Weston's younger students might fully return after break

The Weston Board of Education held a virtual meeting on Monday, Dec. 21, 2020.

The Weston Board of Education held a virtual meeting on Monday, Dec. 21, 2020.

DJ Simmons/Hearst Connecticut Media

WESTON — School officials are planning a staged return to full-time, in-person learning for younger students following the winter break.

Superintendent William Mckersie said his proposal for a staged return follows a common theme emerging across many districts to shift back to in-person learning for younger students.

“That’s in the midst of most of them seeing the same very conservative views from the medical and health advisers because of the nature of the pandemic, and the pace at which it has been picking up and spreading,” Mckersie said at a Board of Education meeting Monday.

The proposal would see schools remain in the remote model from Jan. 4 to Jan. 6. Kindergartners at Hurlbutt Elementary would shift to in-person learning on Jan. 7, while the rest of the school district returned to a hybrid, full-day model.

Special education students in first to fifth grade would have an option for in-person learning starting on Jan. 7. High needs students from kindergarten to 12th grade would also return to in-person learning then.

The district will decide if the first grade students would return on Jan. 19 or 25, and second graders would be considered around Feb. 8, Mckersie said.

Some of the criteria behind the decision will be public and medical health guidance, quality of teaching and learning in the hybrid versus remote model, and COVID-19 spread within the region, school district and town.

“We want all in but everyone should know that all in within this pandemic is not the same as all in pre-pandemic,” Mckersie said.

Laura Kaddis, principal of Hurlbutt Elementary, said a consideration in recent months has been density in the school buildings. She said this will be an important balancing act as the district hopes to have younger students return to in-person learning, in addition to continued mitigating measures.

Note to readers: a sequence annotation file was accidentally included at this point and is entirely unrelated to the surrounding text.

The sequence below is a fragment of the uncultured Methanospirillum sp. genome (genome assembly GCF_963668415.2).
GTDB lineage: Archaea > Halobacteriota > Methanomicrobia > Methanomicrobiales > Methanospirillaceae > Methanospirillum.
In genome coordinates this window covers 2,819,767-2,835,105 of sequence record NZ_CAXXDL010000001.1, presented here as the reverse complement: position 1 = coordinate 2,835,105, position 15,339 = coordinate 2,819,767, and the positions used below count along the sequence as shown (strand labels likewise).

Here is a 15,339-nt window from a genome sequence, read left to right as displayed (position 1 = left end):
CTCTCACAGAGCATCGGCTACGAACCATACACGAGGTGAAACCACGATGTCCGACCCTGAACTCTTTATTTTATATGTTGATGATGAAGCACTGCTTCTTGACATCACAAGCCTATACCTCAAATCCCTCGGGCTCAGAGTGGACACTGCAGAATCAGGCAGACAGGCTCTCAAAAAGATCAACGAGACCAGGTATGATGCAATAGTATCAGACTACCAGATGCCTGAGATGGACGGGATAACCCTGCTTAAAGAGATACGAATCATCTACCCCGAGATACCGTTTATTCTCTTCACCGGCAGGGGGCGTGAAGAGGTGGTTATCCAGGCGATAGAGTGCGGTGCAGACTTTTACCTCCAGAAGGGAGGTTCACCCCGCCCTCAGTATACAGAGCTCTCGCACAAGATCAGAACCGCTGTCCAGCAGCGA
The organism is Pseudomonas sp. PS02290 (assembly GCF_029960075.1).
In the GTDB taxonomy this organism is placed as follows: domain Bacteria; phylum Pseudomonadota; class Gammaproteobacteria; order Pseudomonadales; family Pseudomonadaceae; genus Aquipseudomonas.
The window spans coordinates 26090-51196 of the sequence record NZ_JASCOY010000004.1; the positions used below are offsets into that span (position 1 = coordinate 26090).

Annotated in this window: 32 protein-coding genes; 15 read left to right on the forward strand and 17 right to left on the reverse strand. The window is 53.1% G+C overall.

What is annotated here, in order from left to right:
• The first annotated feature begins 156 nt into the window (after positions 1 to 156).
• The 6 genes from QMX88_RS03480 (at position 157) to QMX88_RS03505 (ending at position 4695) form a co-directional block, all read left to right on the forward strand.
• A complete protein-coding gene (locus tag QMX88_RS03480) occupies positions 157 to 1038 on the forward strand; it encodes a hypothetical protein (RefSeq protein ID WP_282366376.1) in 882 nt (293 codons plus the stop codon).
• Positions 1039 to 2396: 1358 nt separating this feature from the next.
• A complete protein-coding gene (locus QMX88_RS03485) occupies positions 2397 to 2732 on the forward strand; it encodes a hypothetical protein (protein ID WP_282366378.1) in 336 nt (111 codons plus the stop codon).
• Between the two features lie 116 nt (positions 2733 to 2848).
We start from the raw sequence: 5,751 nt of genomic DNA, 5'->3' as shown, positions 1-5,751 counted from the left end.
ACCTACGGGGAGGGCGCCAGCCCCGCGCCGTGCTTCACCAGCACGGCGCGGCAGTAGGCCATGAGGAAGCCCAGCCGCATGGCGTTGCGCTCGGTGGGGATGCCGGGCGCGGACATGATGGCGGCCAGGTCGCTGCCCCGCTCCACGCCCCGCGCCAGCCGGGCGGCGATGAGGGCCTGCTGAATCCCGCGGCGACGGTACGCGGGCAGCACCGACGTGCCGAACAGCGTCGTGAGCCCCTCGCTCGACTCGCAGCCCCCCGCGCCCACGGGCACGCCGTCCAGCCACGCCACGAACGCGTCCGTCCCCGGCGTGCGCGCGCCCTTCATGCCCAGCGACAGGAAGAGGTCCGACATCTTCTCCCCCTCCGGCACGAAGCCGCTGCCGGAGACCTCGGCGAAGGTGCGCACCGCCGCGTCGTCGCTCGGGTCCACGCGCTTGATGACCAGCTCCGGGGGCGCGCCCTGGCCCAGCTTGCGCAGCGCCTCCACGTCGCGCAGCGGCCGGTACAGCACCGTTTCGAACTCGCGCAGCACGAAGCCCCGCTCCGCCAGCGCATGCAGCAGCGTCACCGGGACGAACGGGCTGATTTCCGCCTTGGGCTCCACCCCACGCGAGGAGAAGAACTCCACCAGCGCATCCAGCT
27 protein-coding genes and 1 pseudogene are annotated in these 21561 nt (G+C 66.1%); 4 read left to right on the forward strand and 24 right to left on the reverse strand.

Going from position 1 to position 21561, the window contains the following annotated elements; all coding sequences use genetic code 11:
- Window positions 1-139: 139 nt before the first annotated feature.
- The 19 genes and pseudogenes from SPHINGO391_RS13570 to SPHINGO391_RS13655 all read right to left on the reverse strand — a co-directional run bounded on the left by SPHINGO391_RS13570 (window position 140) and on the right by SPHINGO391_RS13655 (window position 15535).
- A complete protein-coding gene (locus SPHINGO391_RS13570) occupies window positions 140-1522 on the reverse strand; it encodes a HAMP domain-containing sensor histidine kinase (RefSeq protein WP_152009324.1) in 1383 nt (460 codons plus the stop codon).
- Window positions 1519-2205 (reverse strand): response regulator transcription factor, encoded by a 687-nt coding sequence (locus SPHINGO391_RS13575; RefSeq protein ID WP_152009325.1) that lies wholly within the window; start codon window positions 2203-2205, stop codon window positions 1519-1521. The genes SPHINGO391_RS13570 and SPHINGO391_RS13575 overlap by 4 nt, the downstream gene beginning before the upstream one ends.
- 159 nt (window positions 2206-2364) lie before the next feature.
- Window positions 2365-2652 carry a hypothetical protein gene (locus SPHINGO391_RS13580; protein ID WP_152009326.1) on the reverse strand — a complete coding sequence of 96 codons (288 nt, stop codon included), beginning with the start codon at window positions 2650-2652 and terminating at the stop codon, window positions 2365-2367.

“We’ve been very pleased with the mitigating strategies that we’ve had since the beginning of the year,” Kaddis said. “We think we’ve been very successful with them.”

But Mckersie said a key issue is that health officials have started to see signs of spread within other school districts.

“As districts have gone into full-in with younger students that social distancing measure has shrunk,” he said, adding Weston would likewise have to grapple with how comfortable it was lessening social distancing measures.

BOE member Taffy Miller questioned how the district could feel confident putting staff and students in school after what could possibly be a Christmas surge. She added families needed to brace themselves for this plan to change.

“I think it’s really important to say right there at this meeting and every day between now and when they’re back in school that this could be reversed at anytime,” Miller said. “Families need to prepare themselves for that.”

Kaddis said the concern of a Christmas surge was a factor for going with a staged approach for younger students.

“I do think that’s why it’s important to step into the grades and not to just hope for the best and go all back in,” she said.

BOE member Ruby Hedge noted the district has the voluntary distance learning option for parents who may be concerned. She added a recent community survey showed parents were happy with the option.

“If given the opportunity we need to just capitalize on every day we can to get the students back in school,” Hedge said.

BOE Chair Tony Pesco said there will likely be criticism on whatever decision is ultimately made .

“My view on this is that whatever it is we need a nominal plan with some nominal dates so that everyone has an expectation of where we’re going,” Pesco said.

The BOE plans to have a special meeting on Jan. 4 to discuss the decision.